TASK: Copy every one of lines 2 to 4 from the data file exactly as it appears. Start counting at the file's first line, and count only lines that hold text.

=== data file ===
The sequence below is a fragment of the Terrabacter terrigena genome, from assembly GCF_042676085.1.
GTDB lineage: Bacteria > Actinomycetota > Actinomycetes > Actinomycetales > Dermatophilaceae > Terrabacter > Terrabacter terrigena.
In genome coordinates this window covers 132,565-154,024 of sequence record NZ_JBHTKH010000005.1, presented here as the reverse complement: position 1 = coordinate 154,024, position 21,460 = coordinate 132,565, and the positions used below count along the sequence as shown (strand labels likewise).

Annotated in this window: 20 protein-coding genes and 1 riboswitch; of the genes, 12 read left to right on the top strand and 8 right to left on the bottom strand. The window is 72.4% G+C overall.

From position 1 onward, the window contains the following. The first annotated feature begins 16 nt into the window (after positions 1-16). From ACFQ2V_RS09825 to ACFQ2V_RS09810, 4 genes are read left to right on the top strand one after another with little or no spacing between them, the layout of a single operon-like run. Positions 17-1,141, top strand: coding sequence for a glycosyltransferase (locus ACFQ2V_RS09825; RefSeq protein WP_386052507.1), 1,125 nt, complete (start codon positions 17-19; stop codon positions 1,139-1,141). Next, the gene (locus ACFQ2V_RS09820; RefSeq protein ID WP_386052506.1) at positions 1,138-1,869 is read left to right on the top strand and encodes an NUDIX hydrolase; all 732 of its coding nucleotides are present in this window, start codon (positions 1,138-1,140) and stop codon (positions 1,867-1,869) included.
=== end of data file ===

GTDB lineage: Bacteria > Actinomycetota > Actinomycetes > Actinomycetales > Dermatophilaceae > Terrabacter > Terrabacter terrigena.
In genome coordinates this window covers 132,565-154,024 of sequence record NZ_JBHTKH010000005.1, presented here as the reverse complement: position 1 = coordinate 154,024, position 21,460 = coordinate 132,565, and the positions used below count along the sequence as shown (strand labels likewise).

Annotated in this window: 20 protein-coding genes and 1 riboswitch; of the genes, 12 read left to right on the top strand and 8 right to left on the bottom strand. The window is 72.4% G+C overall.